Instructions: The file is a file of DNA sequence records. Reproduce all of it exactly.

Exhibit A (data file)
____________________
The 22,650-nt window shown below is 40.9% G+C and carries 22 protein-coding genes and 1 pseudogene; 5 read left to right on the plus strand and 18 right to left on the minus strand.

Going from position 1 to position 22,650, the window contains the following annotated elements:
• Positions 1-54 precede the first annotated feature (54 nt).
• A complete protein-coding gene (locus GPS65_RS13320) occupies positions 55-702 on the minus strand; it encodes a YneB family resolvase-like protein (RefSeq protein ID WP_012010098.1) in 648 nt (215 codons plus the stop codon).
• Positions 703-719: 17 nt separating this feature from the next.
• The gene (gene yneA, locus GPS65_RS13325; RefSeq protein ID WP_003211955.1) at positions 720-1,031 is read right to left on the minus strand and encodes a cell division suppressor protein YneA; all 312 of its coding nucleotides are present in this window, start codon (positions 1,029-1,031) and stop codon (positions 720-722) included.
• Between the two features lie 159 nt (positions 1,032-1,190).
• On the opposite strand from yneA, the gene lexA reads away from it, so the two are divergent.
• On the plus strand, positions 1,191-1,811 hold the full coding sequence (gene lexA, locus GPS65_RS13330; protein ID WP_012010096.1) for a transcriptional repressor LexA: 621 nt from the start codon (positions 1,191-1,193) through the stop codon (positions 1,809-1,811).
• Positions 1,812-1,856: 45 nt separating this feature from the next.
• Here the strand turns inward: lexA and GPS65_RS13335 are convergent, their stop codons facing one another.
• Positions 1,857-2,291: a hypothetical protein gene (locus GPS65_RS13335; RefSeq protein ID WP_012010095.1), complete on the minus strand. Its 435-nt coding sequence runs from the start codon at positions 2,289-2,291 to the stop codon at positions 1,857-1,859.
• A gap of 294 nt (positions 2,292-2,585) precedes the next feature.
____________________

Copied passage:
The 22,650-nt window shown below is 40.9% G+C and carries 22 protein-coding genes and 1 pseudogene; 5 read left to right on the plus strand and 18 right to left on the minus strand.

Going from position 1 to position 22,650, the window contains the following annotated elements:
• Positions 1-54 precede the first annotated feature (54 nt).
• A complete protein-coding gene (locus GPS65_RS13320) occupies positions 55-702 on the minus strand; it encodes a YneB family resolvase-like protein (RefSeq protein ID WP_012010098.1) in 648 nt (215 codons plus the stop codon).
• Positions 703-719: 17 nt separating this feature from the next.
• The gene (gene yneA, locus GPS65_RS13325; RefSeq protein ID WP_003211955.1) at positions 720-1,031 is read right to left on the minus strand and encodes a cell division suppressor protein YneA; all 312 of its coding nucleotides are present in this window, start codon (positions 1,029-1,031) and stop codon (positions 720-722) included.
• Between the two features lie 159 nt (positions 1,032-1,190).
• On the opposite strand from yneA, the gene lexA reads away from it, so the two are divergent.
• On the plus strand, positions 1,191-1,811 hold the full coding sequence (gene lexA, locus GPS65_RS13330; protein ID WP_012010096.1) for a transcriptional repressor LexA: 621 nt from the start codon (positions 1,191-1,193) through the stop codon (positions 1,809-1,811).
• Positions 1,812-1,856: 45 nt separating this feature from the next.
• Here the strand turns inward: lexA and GPS65_RS13335 are convergent, their stop codons facing one another.
• Positions 1,857-2,291: a hypothetical protein gene (locus GPS65_RS13335; RefSeq protein ID WP_012010095.1), complete on the minus strand. Its 435-nt coding sequence runs from the start codon at positions 2,289-2,291 to the stop codon at positions 1,857-1,859.
• A gap of 294 nt (positions 2,292-2,585) precedes the next feature.